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Python's sad, unimaginative Enum

 
 
Mark Lawrence
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      05-13-2013
That's the title of this little beast
http://www.acooke.org/cute/Pythonssad0.html if anybody's interested.

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If you're using GoogleCrap please read this
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Mark Lawrence

 
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Steven D'Aprano
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      05-13-2013
On Mon, 13 May 2013 10:24:40 +0100, Mark Lawrence wrote:

> That's the title of this little beast
> http://www.acooke.org/cute/Pythonssad0.html if anybody's interested.




Well, that's one way of looking at it. And I can't exactly *disagree*.

But... but...

In many ways, it's a dull language, borrowing solid old concepts
from many other languages & styles: boring syntax, unsurprising
semantics, few automatic coercions, etc etc. But that's one of
the things I like about it. -- Tim Peters, 16 Sep 93


Being "sad and unimaginative" is a *good thing* when it comes to syntax.
Which would you rather read?

Python:

try:
int(astring)
except ValueError:
print(False)



APL:

⊃⎕VFI{w←⍵⋄((w='-')/w)←'¯'⋄w}


[pedant: okay, so the two code snippets are not *exactly* equivalent. So
sue me.]


Let's look at his major criticisms:

1) values aren't automatically generated.

True. So what? That is the *least* important part of enums. The most
important things about enums are:

- they aren't strings, but look like symbolic values;

- or they are ints (for compatibility with C libraries) that look like
symbolic values.

Probably half the use-cases for enums are for compatibility with C
libraries, where you *need* to specify the value. There's no point you
defining an enum SOCK_RAW, having Python decide to set it to 7, when the
rest of the world agrees it should have the value 3.


2) The enum implementation allows duplicates.

Yes, this *is* a feature. In the real world, enums are not unique. There
are aliases (maybe you want FAMILY_NAME and SURNAME to be the same enum),
and misspelled enums need to be corrected:


class Insects(Enum):
bee = 2
ant = 3
wasp = 4 # Preferred spelling.
wsap = 4 # Oops, keep this for backward compatibility!


I'm sorry for all those who can't avoid duplicating values, but really,
Python doesn't protect them from other silly typos, why are Enums so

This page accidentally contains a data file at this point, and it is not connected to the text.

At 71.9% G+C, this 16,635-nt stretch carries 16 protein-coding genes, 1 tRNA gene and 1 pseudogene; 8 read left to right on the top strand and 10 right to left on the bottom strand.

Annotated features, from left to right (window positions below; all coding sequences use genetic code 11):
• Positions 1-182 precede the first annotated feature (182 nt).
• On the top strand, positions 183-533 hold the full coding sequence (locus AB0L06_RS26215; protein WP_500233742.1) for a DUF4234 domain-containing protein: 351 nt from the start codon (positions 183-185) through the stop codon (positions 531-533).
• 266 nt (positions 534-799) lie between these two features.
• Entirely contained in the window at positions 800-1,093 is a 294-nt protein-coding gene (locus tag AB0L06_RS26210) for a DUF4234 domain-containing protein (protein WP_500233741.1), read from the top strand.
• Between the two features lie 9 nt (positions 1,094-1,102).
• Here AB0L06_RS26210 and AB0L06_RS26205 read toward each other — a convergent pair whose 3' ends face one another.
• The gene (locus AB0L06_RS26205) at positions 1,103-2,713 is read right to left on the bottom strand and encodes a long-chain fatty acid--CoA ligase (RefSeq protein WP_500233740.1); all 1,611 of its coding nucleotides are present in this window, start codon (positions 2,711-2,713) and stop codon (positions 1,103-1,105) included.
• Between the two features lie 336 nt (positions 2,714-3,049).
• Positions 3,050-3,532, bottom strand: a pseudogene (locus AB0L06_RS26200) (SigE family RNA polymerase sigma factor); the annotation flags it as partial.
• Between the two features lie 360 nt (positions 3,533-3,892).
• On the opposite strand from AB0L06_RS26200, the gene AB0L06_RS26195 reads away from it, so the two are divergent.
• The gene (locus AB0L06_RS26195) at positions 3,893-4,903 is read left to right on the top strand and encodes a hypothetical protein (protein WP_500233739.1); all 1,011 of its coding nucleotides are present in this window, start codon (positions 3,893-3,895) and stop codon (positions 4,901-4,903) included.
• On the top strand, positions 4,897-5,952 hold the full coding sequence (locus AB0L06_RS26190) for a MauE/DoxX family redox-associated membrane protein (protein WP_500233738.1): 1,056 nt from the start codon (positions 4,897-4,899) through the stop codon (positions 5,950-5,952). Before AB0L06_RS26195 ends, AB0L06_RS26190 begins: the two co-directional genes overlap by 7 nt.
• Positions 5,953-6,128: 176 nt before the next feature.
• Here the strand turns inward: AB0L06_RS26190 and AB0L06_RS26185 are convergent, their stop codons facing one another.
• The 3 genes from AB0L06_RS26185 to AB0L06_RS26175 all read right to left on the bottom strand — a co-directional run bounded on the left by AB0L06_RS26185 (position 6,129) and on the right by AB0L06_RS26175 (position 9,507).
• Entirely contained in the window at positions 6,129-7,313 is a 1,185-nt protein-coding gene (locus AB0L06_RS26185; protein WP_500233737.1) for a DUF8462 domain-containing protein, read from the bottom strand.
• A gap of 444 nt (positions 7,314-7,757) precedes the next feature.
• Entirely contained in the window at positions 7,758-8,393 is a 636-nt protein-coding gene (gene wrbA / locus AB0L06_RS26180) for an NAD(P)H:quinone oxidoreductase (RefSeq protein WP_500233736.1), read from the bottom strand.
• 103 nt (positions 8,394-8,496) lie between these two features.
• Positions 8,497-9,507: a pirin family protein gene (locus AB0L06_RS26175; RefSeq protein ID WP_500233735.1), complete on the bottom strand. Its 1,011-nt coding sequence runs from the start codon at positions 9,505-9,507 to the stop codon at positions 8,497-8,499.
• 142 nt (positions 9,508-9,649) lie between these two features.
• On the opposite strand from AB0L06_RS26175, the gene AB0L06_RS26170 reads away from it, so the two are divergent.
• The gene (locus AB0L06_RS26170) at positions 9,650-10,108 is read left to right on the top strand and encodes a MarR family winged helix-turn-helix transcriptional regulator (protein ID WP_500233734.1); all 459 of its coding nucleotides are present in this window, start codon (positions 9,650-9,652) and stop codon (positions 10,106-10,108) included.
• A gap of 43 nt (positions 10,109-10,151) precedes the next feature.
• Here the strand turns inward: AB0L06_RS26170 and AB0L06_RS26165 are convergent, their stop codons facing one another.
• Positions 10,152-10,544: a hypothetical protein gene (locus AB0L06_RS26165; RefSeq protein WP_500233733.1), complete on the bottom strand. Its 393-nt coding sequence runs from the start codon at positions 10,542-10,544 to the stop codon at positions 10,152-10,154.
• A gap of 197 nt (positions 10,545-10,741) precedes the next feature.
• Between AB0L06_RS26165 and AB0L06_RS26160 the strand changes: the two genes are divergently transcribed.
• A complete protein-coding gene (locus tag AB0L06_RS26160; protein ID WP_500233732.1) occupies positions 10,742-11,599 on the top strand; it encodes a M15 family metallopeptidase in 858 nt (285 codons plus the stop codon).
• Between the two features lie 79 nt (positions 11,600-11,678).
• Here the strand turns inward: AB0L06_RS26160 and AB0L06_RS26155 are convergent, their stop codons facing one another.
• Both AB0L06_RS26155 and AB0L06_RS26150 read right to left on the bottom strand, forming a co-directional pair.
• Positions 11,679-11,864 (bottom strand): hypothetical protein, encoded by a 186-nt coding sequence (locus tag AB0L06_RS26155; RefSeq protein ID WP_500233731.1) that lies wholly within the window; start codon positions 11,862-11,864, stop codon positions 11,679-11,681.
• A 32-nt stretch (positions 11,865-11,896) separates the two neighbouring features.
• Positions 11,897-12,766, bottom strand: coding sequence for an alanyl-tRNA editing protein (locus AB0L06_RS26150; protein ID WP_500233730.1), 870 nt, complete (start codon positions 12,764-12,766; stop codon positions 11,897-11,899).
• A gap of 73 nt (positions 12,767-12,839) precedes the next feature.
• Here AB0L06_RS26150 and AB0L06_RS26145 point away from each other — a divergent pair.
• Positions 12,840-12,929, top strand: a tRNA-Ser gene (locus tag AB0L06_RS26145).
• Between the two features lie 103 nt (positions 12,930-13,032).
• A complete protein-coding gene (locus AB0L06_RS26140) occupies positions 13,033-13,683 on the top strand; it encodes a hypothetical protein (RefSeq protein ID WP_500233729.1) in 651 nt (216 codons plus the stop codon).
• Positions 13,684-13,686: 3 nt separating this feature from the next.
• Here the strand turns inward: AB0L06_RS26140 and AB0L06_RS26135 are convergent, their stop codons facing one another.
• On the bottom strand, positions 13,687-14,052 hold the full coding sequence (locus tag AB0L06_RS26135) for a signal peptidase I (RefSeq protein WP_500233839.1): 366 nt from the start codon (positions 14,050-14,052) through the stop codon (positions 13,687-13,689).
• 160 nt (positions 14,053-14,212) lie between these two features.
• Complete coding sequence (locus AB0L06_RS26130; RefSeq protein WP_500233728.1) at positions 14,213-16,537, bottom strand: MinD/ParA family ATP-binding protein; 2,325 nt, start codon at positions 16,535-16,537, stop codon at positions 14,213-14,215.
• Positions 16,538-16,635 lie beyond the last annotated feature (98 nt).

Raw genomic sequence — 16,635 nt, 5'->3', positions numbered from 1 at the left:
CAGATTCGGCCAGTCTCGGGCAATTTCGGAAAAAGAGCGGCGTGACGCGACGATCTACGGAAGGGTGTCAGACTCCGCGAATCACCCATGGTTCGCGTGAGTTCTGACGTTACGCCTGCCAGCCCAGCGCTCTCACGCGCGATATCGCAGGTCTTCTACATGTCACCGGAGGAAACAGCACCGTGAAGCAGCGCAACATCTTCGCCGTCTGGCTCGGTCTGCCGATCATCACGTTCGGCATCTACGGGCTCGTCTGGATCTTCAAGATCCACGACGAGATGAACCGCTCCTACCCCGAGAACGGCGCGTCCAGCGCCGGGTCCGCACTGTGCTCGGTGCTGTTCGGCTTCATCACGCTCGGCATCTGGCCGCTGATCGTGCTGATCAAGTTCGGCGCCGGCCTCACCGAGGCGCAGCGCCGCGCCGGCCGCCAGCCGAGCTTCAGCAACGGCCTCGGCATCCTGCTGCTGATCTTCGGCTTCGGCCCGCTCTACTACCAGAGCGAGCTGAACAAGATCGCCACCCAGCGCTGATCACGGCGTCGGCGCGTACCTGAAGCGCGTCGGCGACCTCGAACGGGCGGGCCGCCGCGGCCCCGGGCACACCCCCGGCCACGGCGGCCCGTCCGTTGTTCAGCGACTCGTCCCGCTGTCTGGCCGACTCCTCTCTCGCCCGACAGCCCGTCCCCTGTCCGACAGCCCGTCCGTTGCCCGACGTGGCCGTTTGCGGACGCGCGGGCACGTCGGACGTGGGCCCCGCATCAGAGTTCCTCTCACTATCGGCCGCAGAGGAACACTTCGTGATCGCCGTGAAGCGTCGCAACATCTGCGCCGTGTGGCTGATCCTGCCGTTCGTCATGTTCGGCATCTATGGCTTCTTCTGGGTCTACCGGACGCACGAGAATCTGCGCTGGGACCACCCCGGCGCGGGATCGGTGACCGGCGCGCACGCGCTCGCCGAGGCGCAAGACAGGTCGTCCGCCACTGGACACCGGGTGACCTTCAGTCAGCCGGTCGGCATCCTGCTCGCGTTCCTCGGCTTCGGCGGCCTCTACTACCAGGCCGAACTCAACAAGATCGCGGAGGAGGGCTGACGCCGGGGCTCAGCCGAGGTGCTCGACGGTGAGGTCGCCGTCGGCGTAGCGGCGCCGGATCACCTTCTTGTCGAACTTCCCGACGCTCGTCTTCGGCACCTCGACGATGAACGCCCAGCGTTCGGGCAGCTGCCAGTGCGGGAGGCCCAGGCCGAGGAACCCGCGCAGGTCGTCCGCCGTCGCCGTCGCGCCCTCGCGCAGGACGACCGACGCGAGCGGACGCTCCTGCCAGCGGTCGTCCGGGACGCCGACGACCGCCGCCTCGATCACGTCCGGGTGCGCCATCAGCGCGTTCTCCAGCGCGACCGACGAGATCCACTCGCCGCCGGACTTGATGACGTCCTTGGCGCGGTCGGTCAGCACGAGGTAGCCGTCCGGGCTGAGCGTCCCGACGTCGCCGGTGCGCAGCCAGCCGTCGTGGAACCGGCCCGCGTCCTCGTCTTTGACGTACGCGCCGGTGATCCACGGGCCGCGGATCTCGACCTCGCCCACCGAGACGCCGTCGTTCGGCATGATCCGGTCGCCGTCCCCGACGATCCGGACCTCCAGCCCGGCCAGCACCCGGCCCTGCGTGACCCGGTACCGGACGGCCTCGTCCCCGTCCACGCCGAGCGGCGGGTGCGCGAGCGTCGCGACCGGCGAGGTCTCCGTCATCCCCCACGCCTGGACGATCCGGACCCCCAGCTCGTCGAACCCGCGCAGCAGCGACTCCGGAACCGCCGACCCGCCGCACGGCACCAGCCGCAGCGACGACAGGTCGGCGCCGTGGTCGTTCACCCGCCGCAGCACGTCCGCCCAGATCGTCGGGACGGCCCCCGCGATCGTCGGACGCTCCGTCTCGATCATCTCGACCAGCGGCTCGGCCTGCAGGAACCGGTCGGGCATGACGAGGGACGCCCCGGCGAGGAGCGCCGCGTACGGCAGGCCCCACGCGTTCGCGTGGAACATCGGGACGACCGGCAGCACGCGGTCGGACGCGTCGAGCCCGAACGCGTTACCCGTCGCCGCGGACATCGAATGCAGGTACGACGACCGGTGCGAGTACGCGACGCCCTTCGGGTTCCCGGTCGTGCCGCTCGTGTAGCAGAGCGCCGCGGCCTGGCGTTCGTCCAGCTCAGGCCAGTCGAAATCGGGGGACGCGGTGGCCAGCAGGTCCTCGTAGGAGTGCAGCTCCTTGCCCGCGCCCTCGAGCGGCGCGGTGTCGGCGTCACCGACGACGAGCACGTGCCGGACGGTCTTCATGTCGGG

special that they need to be treated differently?


3) the functional API for creating auto-numbered Enums "suffers from the
same problems" as namedtuples:

[quote]
- you need to repeat the class name (in a string, which your IDE is
unlikely to check)
- the parameters are themselves in a string, which your IDE is
unlikely to parse and provide in auto-complete (they can be separate
strings, in a sequence, but that doesn't really help).
[end quote]


Then maybe you shouldn't be relying on such a lousy IDE then.

Well, perhaps I'm being a tad harsh. After all, it's not like it is a
*feature* that namedtuple *requires* you to include the class name. But
really, it's a trivial inconvenience. Python has much worse, e.g.:

- why aren't my CONSTANTS actually constant?


and yet somehow we survive.


4) Auto-generated enums aren't strings:

[quote]
That would makes sense (red = 'red'), in that it would display
nicely and is going to provide easy to debug values. So nope.
[end quote]

Missing the point entirely. The *whole point* of enum red is that it WILL
display as 'red', even though it wraps an underlying value of <whatever
arbitrary value Python generates>. So this is a non-issue.



I think Enums will be good addition to the standard library, and I look
forward to dropping support for Python 3.3 so I can rely on them


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Steven
 
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Chris Angelico
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      05-13-2013
On Mon, May 13, 2013 at 8:17 PM, Steven D'Aprano
<(E-Mail Removed)> wrote:
> Let's look at his major criticisms:
>
> 1) values aren't automatically generated.
>
> True. So what? That is the *least* important part of enums.


I stopped following the -ideas threads about enums, but IIRC
autogeneration of values was in quite a few of the specs early on. So
you can probably find the arguments against it in the list archives.

FWIW, though, I do like C's autogeneration of enum values - but use it
in only a small proportion of my enums. It's not a terrible loss, but
it is a loss.

ChrisA
 
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88888 Dihedral
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      05-15-2013
Chris Angelico於 2013年5月14日星期二UTC+8上午1時36分34秒 寫道:
> On Mon, May 13, 2013 at 8:17 PM, Steven D'Aprano
>
> <(E-Mail Removed)> wrote:
>
> > Let's look at his major criticisms:

>
> >

>
> > 1) values aren't automatically generated.

>
> >

>
> > True. So what? That is the *least* important part of enums.

>
>
>
> I stopped following the -ideas threads about enums, but IIRC
>
> autogeneration of values was in quite a few of the specs early on. So
>
> you can probably find the arguments against it in the list archives.
>
>
>
> FWIW, though, I do like C's autogeneration of enum values - but use it
>
> in only a small proportion of my enums. It's not a terrible loss, but
>
> it is a loss.
>
>
>
> ChrisA


Because a hash table can replace the enums in other languages,
it is more pythonic to use a dictionary built first
to replace the enums.

I think it is the same style of programming in perl and ruby.
 
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